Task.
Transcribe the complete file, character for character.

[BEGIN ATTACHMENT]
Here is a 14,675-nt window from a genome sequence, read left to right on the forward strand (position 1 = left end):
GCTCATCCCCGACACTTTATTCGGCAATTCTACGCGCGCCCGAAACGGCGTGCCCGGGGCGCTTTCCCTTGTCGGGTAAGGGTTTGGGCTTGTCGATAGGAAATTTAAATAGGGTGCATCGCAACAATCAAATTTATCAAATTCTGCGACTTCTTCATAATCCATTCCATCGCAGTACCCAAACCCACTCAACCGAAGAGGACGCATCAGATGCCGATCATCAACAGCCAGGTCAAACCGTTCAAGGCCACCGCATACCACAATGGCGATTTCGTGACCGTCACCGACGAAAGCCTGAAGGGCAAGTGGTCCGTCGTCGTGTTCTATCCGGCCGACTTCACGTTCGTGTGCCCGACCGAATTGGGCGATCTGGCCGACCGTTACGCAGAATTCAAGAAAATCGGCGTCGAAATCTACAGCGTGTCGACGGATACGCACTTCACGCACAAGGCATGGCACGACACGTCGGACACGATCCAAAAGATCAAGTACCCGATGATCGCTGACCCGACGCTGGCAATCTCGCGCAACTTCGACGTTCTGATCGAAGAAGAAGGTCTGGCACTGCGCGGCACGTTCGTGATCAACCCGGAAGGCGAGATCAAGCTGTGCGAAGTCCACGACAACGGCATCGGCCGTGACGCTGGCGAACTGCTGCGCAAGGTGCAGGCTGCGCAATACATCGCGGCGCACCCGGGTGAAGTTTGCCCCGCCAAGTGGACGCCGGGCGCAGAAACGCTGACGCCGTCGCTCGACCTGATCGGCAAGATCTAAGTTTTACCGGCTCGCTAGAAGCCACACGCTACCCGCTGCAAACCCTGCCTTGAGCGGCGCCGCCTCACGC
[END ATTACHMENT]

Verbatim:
Here is a 14,675-nt window from a genome sequence, read left to right on the forward strand (position 1 = left end):
GCTCATCCCCGACACTTTATTCGGCAATTCTACGCGCGCCCGAAACGGCGTGCCCGGGGCGCTTTCCCTTGTCGGGTAAGGGTTTGGGCTTGTCGATAGGAAATTTAAATAGGGTGCATCGCAACAATCAAATTTATCAAATTCTGCGACTTCTTCATAATCCATTCCATCGCAGTACCCAAACCCACTCAACCGAAGAGGACGCATCAGATGCCGATCATCAACAGCCAGGTCAAACCGTTCAAGGCCACCGCATACCACAATGGCGATTTCGTGACCGTCACCGACGAAAGCCTGAAGGGCAAGTGGTCCGTCGTCGTGTTCTATCCGGCCGACTTCACGTTCGTGTGCCCGACCGAATTGGGCGATCTGGCCGACCGTTACGCAGAATTCAAGAAAATCGGCGTCGAAATCTACAGCGTGTCGACGGATACGCACTTCACGCACAAGGCATGGCACGACACGTCGGACACGATCCAAAAGATCAAGTACCCGATGATCGCTGACCCGACGCTGGCAATCTCGCGCAACTTCGACGTTCTGATCGAAGAAGAAGGTCTGGCACTGCGCGGCACGTTCGTGATCAACCCGGAAGGCGAGATCAAGCTGTGCGAAGTCCACGACAACGGCATCGGCCGTGACGCTGGCGAACTGCTGCGCAAGGTGCAGGCTGCGCAATACATCGCGGCGCACCCGGGTGAAGTTTGCCCCGCCAAGTGGACGCCGGGCGCAGAAACGCTGACGCCGTCGCTCGACCTGATCGGCAAGATCTAAGTTTTACCGGCTCGCTAGAAGCCACACGCTACCCGCTGCAAACCCTGCCTTGAGCGGCGCCGCCTCACGC